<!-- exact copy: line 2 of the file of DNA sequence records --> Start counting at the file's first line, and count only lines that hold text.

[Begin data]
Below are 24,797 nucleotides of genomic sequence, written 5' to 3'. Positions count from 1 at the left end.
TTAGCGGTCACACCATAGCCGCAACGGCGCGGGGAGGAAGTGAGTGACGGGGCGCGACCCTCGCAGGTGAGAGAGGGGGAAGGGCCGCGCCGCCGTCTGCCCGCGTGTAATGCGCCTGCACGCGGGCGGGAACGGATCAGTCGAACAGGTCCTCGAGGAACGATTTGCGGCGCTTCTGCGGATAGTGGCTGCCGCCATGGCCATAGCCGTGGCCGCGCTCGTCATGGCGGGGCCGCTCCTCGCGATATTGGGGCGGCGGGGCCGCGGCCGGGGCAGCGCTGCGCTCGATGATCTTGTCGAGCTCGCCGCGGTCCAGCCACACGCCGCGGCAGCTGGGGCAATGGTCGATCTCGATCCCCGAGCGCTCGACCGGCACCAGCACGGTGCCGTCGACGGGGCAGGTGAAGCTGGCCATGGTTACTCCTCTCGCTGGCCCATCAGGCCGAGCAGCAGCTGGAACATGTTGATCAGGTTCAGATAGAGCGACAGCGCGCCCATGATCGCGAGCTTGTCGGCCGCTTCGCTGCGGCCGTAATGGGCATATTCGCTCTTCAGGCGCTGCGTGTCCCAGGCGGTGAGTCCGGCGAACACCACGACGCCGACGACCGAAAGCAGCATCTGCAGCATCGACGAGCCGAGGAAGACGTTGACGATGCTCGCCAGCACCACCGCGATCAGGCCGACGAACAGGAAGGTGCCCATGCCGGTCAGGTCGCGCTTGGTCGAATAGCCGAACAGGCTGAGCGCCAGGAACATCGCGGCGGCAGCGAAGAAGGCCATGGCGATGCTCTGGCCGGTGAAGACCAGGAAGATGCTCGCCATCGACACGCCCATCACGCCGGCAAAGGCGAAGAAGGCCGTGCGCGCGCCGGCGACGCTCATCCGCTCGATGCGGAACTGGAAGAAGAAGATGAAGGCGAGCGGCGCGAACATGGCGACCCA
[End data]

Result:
TTAGCGGTCACACCATAGCCGCAACGGCGCGGGGAGGAAGTGAGTGACGGGGCGCGACCCTCGCAGGTGAGAGAGGGGGAAGGGCCGCGCCGCCGTCTGCCCGCGTGTAATGCGCCTGCACGCGGGCGGGAACGGATCAGTCGAACAGGTCCTCGAGGAACGATTTGCGGCGCTTCTGCGGATAGTGGCTGCCGCCATGGCCATAGCCGTGGCCGCGCTCGTCATGGCGGGGCCGCTCCTCGCGATATTGGGGCGGCGGGGCCGCGGCCGGGGCAGCGCTGCGCTCGATGATCTTGTCGAGCTCGCCGCGGTCCAGCCACACGCCGCGGCAGCTGGGGCAATGGTCGATCTCGATCCCCGAGCGCTCGACCGGCACCAGCACGGTGCCGTCGACGGGGCAGGTGAAGCTGGCCATGGTTACTCCTCTCGCTGGCCCATCAGGCCGAGCAGCAGCTGGAACATGTTGATCAGGTTCAGATAGAGCGACAGCGCGCCCATGATCGCGAGCTTGTCGGCCGCTTCGCTGCGGCCGTAATGGGCATATTCGCTCTTCAGGCGCTGCGTGTCCCAGGCGGTGAGTCCGGCGAACACCACGACGCCGACGACCGAAAGCAGCATCTGCAGCATCGACGAGCCGAGGAAGACGTTGACGATGCTCGCCAGCACCACCGCGATCAGGCCGACGAACAGGAAGGTGCCCATGCCGGTCAGGTCGCGCTTGGTCGAATAGCCGAACAGGCTGAGCGCCAGGAACATCGCGGCGGCAGCGAAGAAGGCCATGGCGATGCTCTGGCCGGTGAAGACCAGGAAGATGCTCGCCATCGACACGCCCATCACGCCGGCAAAGGCGAAGAAGGCCGTGCGCGCGCCGGCGACGCTCATCCGCTCGATGCGGAACTGGAAGAAGAAGATGAAGGCGAGCGGCGCGAACATGGCGACCCA